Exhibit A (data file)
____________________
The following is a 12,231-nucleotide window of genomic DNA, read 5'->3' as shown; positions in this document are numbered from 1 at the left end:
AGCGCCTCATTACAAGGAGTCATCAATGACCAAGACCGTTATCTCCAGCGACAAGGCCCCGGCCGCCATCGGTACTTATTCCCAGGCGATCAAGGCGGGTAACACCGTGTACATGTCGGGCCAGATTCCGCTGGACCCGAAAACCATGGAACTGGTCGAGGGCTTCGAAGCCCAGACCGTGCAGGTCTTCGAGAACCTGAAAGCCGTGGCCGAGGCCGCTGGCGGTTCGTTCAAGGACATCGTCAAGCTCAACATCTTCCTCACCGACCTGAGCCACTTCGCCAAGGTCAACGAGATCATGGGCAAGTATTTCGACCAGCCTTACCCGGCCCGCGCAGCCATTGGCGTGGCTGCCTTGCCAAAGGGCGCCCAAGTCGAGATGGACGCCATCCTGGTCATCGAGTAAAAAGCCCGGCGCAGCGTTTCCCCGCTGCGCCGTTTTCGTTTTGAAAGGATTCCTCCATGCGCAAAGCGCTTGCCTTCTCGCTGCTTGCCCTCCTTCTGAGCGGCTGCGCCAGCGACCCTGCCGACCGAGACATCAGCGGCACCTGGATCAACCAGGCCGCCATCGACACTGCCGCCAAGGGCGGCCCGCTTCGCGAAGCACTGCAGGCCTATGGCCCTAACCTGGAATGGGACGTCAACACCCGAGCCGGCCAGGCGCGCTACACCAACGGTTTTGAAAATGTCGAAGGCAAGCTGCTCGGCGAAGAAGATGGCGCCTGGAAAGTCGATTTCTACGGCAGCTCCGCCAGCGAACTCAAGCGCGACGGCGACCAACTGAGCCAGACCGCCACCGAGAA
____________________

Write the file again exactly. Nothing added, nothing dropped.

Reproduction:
The following is a 12,231-nucleotide window of genomic DNA, read 5'->3' as shown; positions in this document are numbered from 1 at the left end:
AGCGCCTCATTACAAGGAGTCATCAATGACCAAGACCGTTATCTCCAGCGACAAGGCCCCGGCCGCCATCGGTACTTATTCCCAGGCGATCAAGGCGGGTAACACCGTGTACATGTCGGGCCAGATTCCGCTGGACCCGAAAACCATGGAACTGGTCGAGGGCTTCGAAGCCCAGACCGTGCAGGTCTTCGAGAACCTGAAAGCCGTGGCCGAGGCCGCTGGCGGTTCGTTCAAGGACATCGTCAAGCTCAACATCTTCCTCACCGACCTGAGCCACTTCGCCAAGGTCAACGAGATCATGGGCAAGTATTTCGACCAGCCTTACCCGGCCCGCGCAGCCATTGGCGTGGCTGCCTTGCCAAAGGGCGCCCAAGTCGAGATGGACGCCATCCTGGTCATCGAGTAAAAAGCCCGGCGCAGCGTTTCCCCGCTGCGCCGTTTTCGTTTTGAAAGGATTCCTCCATGCGCAAAGCGCTTGCCTTCTCGCTGCTTGCCCTCCTTCTGAGCGGCTGCGCCAGCGACCCTGCCGACCGAGACATCAGCGGCACCTGGATCAACCAGGCCGCCATCGACACTGCCGCCAAGGGCGGCCCGCTTCGCGAAGCACTGCAGGCCTATGGCCCTAACCTGGAATGGGACGTCAACACCCGAGCCGGCCAGGCGCGCTACACCAACGGTTTTGAAAATGTCGAAGGCAAGCTGCTCGGCGAAGAAGATGGCGCCTGGAAAGTCGATTTCTACGGCAGCTCCGCCAGCGAACTCAAGCGCGACGGCGACCAACTGAGCCAGACCGCCACCGAGAA